All leaders will encounter situations which need prayer and discernment before any decision is made. Once this process is completed a decisive course of action is decided upon. Considering our diverse natures there will be times when these decisions could cause conflict within the body.
The Harvard Business Review featured a story on how lonely it is to be a CEO in the Corporate World. We have the added difficulty in the Christian world of dealing with close friends, ‘our fellow brothers and sisters’. Friends can assume you will be ‘on their side’ when it comes to decision making and when this is not the case, your support system can begin to tumble. Those once considered friends are critical of you and you are hurt and begin to feel alone and isolated. Jesus experienced this in the Garden of Gethsemane. His friends didn’t understand the path He chose and couldn’t support Him by staying awake – then the majority of them abandoned Him. This pattern of misunderstanding and abandonment is sometimes reproduced in leaders’ lives, causing stress and loneliness.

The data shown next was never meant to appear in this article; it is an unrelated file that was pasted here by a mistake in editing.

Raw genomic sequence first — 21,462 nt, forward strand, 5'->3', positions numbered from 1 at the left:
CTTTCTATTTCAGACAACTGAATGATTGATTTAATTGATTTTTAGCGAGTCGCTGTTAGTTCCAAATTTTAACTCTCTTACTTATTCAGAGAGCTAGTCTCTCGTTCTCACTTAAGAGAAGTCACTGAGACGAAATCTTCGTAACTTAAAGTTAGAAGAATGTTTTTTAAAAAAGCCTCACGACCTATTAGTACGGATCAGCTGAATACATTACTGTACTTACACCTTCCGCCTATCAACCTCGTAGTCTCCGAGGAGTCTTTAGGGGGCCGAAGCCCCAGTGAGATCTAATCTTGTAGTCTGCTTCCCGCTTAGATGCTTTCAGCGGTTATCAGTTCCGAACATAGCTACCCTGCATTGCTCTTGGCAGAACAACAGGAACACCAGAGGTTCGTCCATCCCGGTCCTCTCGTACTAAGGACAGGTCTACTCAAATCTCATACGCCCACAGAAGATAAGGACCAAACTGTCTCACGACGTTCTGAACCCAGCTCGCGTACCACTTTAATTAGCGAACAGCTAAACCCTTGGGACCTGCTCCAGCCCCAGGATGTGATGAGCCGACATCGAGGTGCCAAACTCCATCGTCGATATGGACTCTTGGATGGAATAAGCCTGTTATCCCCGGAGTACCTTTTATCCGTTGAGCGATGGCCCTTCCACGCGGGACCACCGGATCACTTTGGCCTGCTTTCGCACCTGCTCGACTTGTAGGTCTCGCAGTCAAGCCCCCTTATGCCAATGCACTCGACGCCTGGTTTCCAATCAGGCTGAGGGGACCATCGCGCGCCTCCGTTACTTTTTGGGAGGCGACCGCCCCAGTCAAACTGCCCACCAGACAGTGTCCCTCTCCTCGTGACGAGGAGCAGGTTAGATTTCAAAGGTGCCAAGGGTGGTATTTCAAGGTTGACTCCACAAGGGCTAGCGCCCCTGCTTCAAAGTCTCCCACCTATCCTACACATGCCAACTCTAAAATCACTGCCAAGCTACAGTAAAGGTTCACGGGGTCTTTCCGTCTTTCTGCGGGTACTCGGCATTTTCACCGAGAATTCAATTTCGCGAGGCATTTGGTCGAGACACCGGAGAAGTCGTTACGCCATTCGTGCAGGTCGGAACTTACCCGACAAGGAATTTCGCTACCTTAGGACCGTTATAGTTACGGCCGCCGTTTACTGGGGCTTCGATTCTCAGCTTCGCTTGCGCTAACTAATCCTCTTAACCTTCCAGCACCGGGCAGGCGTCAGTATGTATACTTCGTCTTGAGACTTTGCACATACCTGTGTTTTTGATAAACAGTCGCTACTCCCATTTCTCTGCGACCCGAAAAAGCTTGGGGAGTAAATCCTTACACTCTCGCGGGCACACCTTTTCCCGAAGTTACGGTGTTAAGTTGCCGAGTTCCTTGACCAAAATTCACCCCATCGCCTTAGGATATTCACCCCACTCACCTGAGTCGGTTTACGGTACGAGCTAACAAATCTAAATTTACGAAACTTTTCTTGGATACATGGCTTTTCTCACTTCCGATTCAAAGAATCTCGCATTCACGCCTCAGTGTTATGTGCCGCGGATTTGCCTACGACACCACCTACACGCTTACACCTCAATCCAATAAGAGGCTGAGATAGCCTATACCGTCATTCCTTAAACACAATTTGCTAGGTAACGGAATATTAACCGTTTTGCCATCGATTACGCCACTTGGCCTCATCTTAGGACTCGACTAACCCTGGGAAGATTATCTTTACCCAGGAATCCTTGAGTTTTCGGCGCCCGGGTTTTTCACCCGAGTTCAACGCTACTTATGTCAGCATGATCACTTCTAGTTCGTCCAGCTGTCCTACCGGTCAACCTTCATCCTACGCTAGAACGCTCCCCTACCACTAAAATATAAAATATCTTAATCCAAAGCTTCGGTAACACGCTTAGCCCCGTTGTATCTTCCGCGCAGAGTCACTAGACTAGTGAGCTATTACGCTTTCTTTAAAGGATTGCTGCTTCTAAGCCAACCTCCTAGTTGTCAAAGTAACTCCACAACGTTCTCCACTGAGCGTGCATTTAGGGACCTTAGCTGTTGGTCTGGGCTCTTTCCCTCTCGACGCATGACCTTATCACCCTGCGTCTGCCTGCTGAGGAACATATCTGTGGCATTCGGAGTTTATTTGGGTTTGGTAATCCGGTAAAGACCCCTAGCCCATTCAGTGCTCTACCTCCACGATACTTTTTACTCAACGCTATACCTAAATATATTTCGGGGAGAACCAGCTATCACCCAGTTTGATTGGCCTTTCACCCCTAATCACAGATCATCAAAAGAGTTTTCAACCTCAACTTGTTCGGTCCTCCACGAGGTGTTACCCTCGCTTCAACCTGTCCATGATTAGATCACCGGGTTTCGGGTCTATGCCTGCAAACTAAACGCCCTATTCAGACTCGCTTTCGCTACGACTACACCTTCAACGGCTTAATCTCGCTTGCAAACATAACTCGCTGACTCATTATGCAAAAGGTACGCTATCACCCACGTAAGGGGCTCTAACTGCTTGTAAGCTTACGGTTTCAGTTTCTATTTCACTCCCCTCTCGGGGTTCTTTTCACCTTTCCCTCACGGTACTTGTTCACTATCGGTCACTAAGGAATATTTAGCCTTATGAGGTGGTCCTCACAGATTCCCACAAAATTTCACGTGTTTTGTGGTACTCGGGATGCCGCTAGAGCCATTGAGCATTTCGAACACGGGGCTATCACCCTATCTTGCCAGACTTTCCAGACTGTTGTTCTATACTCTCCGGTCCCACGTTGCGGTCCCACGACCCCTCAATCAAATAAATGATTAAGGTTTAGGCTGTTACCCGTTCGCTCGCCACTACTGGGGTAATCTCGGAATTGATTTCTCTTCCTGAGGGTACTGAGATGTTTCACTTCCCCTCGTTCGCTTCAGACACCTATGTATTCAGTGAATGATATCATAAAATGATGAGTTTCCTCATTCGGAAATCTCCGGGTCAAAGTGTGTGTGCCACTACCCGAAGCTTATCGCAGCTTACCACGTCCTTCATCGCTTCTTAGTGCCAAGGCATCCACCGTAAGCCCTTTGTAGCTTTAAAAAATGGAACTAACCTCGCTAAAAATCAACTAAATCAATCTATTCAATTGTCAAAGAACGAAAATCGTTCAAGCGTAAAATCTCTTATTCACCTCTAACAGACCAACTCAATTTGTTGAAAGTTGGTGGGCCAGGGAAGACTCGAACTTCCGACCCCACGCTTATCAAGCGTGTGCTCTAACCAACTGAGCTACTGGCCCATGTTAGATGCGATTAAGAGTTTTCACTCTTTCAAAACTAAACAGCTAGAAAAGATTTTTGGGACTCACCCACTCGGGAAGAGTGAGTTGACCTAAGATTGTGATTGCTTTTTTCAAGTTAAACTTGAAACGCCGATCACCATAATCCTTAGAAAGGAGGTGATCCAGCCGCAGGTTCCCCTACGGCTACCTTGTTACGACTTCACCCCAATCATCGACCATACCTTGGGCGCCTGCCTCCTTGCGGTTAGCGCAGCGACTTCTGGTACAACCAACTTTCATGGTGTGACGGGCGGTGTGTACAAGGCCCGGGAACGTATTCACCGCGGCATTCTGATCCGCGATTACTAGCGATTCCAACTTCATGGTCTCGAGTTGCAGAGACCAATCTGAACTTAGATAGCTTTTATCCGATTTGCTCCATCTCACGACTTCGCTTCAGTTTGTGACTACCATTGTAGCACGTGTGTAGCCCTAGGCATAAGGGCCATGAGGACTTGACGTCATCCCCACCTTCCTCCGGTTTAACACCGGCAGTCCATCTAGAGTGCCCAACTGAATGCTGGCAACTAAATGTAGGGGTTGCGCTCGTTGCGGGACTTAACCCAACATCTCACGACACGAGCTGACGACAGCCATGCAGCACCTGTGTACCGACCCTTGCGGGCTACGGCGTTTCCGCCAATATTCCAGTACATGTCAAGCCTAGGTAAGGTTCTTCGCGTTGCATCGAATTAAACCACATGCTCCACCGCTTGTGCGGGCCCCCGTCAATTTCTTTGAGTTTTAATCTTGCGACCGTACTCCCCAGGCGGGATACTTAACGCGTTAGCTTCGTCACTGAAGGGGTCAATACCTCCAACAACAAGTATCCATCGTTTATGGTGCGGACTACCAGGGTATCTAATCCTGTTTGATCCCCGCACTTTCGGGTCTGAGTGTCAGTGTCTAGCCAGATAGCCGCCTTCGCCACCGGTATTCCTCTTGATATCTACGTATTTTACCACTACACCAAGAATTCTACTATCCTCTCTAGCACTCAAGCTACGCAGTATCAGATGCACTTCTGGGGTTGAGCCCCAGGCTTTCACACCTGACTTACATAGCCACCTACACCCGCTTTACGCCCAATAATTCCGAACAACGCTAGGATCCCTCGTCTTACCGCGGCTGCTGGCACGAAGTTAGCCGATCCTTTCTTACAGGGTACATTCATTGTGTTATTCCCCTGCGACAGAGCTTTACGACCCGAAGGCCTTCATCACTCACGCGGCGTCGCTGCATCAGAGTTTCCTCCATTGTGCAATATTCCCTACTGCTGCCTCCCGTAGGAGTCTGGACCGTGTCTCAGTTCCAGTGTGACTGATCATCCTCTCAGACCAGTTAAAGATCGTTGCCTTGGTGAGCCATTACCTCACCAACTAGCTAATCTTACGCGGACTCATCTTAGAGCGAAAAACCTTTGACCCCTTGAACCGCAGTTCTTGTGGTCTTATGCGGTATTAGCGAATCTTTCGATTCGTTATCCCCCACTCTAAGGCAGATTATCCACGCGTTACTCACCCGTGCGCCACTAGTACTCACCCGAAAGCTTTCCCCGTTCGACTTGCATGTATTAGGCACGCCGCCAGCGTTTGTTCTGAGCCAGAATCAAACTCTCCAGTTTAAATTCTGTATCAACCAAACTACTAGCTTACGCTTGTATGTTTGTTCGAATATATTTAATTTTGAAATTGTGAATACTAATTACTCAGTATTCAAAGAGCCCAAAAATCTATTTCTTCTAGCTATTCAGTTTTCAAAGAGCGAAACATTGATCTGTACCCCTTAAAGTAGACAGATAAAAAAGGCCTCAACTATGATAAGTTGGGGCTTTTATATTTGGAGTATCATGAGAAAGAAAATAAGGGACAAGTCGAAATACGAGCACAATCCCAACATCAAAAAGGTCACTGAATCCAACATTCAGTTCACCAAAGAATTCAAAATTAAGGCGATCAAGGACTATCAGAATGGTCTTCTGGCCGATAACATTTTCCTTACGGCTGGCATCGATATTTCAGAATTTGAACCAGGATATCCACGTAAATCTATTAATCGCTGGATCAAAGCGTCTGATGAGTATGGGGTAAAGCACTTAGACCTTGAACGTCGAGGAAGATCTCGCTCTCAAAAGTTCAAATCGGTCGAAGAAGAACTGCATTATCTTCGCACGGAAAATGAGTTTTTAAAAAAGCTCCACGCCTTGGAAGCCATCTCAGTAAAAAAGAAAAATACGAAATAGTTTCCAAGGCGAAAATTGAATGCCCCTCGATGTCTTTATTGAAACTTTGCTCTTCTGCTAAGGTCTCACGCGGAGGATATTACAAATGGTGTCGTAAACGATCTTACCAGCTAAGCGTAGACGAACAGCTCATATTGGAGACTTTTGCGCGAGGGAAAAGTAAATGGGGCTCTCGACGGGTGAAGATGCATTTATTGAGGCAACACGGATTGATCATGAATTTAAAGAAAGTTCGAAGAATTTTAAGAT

The Peril Of Isolation
We’ll look at some areas in which loneliness can manifest itself in the life of a leader.
Leaders can inadvertently isolate themselves from God. ‘Working for God’ may become confused with ‘doing God’s work’, and the two can be very different. It is easy to make assumptions about what the Lord desires. Prayer is squeezed out by the business of ministry and the many other demands of life. It cannot be stressed enough that fidelity to daily prayer, scripture reading and Christian fellowship is essential.